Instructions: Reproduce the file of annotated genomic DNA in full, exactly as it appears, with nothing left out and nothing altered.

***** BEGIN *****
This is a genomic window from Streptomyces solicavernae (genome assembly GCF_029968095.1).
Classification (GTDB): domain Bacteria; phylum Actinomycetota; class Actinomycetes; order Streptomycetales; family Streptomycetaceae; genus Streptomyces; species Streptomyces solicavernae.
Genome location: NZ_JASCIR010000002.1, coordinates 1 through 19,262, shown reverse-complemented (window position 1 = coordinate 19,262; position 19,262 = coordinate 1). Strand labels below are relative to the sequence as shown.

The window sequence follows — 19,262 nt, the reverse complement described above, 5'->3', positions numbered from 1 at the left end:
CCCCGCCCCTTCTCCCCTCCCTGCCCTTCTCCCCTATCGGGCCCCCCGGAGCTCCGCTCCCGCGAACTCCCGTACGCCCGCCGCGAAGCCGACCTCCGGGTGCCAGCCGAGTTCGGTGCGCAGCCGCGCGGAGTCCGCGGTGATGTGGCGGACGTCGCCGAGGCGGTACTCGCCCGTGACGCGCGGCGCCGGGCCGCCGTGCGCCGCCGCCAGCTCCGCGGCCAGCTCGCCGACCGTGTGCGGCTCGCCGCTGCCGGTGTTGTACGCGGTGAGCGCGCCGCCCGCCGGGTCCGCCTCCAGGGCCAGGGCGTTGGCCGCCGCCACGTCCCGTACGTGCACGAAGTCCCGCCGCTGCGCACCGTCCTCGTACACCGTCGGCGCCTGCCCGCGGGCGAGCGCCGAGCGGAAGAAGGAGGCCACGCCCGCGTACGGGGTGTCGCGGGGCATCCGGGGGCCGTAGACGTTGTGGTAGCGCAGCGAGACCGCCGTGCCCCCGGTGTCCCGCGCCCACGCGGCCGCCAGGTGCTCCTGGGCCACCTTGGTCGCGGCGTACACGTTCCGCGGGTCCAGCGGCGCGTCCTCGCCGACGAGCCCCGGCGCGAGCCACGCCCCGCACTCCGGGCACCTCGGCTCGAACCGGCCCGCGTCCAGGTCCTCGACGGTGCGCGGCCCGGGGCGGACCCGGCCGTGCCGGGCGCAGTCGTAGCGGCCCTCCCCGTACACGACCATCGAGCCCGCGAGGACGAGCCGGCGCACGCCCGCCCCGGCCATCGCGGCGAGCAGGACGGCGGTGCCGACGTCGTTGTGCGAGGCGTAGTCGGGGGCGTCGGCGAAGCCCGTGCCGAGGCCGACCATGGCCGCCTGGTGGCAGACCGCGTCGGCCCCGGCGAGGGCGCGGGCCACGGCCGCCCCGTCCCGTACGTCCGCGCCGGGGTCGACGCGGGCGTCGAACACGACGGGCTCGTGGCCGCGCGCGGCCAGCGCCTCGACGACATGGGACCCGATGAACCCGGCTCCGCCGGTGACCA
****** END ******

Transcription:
This is a genomic window from Streptomyces solicavernae (genome assembly GCF_029968095.1).
Classification (GTDB): domain Bacteria; phylum Actinomycetota; class Actinomycetes; order Streptomycetales; family Streptomycetaceae; genus Streptomyces; species Streptomyces solicavernae.
Genome location: NZ_JASCIR010000002.1, coordinates 1 through 19,262, shown reverse-complemented (window position 1 = coordinate 19,262; position 19,262 = coordinate 1). Strand labels below are relative to the sequence as shown.

The window sequence follows — 19,262 nt, the reverse complement described above, 5'->3', positions numbered from 1 at the left end:
CCCCGCCCCTTCTCCCCTCCCTGCCCTTCTCCCCTATCGGGCCCCCCGGAGCTCCGCTCCCGCGAACTCCCGTACGCCCGCCGCGAAGCCGACCTCCGGGTGCCAGCCGAGTTCGGTGCGCAGCCGCGCGGAGTCCGCGGTGATGTGGCGGACGTCGCCGAGGCGGTACTCGCCCGTGACGCGCGGCGCCGGGCCGCCGTGCGCCGCCGCCAGCTCCGCGGCCAGCTCGCCGACCGTGTGCGGCTCGCCGCTGCCGGTGTTGTACGCGGTGAGCGCGCCGCCCGCCGGGTCCGCCTCCAGGGCCAGGGCGTTGGCCGCCGCCACGTCCCGTACGTGCACGAAGTCCCGCCGCTGCGCACCGTCCTCGTACACCGTCGGCGCCTGCCCGCGGGCGAGCGCCGAGCGGAAGAAGGAGGCCACGCCCGCGTACGGGGTGTCGCGGGGCATCCGGGGGCCGTAGACGTTGTGGTAGCGCAGCGAGACCGCCGTGCCCCCGGTGTCCCGCGCCCACGCGGCCGCCAGGTGCTCCTGGGCCACCTTGGTCGCGGCGTACACGTTCCGCGGGTCCAGCGGCGCGTCCTCGCCGACGAGCCCCGGCGCGAGCCACGCCCCGCACTCCGGGCACCTCGGCTCGAACCGGCCCGCGTCCAGGTCCTCGACGGTGCGCGGCCCGGGGCGGACCCGGCCGTGCCGGGCGCAGTCGTAGCGGCCCTCCCCGTACACGACCATCGAGCCCGCGAGGACGAGCCGGCGCACGCCCGCCCCGGCCATCGCGGCGAGCAGGACGGCGGTGCCGACGTCGTTGTGCGAGGCGTAGTCGGGGGCGTCGGCGAAGCCCGTGCCGAGGCCGACCATGGCCGCCTGGTGGCAGACCGCGTCGGCCCCGGCGAGGGCGCGGGCCACGGCCGCCCCGTCCCGTACGTCCGCGCCGGGGTCGACGCGGGCGTCGAACACGACGGGCTCGTGGCCGCGCGCGGCCAGCGCCTCGACGACATGGGACCCGATGAACCCGGCTCCGCCGGTGACCA